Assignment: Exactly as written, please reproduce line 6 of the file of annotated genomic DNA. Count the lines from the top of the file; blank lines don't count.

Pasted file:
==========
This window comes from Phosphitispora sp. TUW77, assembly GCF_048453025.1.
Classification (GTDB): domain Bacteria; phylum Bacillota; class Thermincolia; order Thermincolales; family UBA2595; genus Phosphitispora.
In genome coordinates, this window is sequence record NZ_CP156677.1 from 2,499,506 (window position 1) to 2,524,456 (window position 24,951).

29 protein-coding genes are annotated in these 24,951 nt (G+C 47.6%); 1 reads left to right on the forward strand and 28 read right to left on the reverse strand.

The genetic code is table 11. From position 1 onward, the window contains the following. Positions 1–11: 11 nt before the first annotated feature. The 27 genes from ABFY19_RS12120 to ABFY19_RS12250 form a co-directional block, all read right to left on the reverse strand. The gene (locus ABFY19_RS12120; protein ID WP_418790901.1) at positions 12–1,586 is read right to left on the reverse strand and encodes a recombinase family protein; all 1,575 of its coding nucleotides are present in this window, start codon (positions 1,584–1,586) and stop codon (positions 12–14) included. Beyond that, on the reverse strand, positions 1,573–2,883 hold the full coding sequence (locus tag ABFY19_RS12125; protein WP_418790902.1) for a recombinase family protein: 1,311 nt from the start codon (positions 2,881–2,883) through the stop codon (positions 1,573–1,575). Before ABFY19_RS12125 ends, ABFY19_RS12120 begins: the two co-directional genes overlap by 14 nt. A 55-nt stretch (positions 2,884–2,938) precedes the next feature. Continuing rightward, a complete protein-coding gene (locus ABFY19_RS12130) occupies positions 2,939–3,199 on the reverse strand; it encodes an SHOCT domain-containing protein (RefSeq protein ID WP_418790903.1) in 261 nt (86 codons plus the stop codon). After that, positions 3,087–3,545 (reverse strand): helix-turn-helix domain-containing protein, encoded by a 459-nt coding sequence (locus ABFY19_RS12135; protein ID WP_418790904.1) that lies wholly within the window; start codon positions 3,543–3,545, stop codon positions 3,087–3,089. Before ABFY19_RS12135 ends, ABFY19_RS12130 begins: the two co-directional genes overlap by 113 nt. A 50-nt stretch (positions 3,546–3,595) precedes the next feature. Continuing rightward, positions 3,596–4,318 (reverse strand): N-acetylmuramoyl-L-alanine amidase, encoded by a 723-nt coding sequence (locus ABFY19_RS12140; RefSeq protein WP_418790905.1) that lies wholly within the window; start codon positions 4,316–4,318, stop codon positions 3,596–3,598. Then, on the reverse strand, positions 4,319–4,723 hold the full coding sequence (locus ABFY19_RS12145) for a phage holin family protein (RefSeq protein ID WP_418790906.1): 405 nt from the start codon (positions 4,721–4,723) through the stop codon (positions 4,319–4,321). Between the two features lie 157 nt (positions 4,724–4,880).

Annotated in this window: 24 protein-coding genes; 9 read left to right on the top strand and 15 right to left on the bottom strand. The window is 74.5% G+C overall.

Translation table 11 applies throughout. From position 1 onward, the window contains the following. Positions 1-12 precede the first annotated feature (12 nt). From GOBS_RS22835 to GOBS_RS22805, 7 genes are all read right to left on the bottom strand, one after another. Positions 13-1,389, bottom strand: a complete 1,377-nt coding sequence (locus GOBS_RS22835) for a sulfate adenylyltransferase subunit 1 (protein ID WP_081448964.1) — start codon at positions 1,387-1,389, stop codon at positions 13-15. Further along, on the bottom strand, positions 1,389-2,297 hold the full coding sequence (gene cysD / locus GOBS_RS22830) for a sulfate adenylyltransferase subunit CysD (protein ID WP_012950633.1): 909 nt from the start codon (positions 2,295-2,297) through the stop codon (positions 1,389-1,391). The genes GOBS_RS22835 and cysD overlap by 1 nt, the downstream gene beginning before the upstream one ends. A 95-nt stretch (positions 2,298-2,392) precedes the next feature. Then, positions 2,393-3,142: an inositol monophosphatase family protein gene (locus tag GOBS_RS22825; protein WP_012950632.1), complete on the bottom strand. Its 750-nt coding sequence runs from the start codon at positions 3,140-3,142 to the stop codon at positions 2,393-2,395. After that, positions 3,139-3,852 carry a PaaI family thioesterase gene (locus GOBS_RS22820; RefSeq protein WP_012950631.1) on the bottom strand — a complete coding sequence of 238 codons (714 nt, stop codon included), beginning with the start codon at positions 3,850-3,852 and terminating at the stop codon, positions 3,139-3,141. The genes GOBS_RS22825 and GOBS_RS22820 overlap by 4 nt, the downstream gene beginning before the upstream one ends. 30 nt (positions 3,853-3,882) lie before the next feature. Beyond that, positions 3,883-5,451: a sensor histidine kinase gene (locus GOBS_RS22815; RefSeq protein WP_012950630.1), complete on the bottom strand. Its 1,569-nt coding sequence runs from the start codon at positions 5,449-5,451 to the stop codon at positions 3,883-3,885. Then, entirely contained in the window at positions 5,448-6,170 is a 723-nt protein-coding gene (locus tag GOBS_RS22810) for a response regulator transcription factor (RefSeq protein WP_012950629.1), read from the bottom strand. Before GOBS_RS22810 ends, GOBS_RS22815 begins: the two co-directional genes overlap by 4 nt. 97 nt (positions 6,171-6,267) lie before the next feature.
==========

Annotated in this window: 24 protein-coding genes; 9 read left to right on the top strand and 15 right to left on the bottom strand. The window is 74.5% G+C overall.